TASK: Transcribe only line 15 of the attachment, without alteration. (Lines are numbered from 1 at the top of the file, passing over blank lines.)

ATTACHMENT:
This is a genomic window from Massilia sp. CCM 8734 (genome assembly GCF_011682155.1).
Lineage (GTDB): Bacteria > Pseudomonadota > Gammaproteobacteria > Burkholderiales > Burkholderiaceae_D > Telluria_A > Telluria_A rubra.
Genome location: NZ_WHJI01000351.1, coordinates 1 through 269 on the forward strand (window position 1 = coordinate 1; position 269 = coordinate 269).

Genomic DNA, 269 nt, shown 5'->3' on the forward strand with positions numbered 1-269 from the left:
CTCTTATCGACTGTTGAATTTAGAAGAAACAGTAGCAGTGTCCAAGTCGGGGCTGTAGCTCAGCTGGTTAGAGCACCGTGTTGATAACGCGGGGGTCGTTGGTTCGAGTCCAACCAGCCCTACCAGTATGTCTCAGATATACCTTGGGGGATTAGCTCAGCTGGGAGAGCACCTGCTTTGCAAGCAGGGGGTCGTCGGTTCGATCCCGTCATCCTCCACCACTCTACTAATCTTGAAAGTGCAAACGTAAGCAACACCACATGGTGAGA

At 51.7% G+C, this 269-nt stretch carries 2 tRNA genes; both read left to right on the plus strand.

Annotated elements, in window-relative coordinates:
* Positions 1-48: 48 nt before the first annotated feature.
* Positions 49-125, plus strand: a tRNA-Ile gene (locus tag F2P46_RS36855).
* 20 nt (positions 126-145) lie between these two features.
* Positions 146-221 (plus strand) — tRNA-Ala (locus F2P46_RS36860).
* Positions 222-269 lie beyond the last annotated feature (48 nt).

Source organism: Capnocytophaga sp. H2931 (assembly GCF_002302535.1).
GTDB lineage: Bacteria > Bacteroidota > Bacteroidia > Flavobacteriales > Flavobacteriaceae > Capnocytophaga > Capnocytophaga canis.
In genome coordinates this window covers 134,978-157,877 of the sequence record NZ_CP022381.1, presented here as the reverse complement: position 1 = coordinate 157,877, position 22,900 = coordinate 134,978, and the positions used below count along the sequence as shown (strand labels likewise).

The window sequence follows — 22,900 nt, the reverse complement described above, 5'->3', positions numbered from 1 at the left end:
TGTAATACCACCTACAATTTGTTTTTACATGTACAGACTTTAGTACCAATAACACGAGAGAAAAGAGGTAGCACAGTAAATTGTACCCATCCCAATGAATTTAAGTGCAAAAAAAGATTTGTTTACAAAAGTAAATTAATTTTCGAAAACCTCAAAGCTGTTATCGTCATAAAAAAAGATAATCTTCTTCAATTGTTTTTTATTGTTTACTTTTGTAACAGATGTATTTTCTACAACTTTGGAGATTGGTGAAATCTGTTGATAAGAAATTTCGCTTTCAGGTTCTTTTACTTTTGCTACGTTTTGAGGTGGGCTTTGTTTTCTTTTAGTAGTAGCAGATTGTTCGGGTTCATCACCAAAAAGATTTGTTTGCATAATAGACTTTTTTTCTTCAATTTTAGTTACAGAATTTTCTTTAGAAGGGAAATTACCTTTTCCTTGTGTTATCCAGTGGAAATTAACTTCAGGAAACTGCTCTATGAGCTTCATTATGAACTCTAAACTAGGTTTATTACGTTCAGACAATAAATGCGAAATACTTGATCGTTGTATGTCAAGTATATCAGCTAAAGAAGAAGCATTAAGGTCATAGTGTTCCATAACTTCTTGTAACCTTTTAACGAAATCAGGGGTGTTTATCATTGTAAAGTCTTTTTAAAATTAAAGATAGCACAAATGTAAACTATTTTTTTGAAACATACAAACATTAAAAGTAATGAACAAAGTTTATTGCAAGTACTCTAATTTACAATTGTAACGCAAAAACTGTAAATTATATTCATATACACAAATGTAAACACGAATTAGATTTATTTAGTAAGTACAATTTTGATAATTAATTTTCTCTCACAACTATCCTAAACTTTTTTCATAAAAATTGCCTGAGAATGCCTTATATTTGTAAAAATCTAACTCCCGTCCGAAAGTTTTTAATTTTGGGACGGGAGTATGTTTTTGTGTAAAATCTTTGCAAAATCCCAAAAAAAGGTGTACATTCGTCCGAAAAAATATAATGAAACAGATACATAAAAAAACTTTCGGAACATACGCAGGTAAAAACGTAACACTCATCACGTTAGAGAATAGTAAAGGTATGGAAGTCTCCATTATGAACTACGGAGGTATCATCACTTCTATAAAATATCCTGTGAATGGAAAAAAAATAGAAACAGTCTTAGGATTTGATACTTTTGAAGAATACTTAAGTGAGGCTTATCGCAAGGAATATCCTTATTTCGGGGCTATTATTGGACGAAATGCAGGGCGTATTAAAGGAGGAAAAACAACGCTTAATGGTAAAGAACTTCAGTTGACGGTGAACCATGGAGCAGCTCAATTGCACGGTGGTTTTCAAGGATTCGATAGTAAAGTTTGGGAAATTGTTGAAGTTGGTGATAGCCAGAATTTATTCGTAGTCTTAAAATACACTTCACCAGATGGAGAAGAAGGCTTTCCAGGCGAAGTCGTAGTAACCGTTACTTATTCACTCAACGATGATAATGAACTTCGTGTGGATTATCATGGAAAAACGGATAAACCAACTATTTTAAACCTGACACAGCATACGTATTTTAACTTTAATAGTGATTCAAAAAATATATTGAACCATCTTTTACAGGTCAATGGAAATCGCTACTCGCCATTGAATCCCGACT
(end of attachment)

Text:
In genome coordinates this window covers 134,978-157,877 of the sequence record NZ_CP022381.1, presented here as the reverse complement: position 1 = coordinate 157,877, position 22,900 = coordinate 134,978, and the positions used below count along the sequence as shown (strand labels likewise).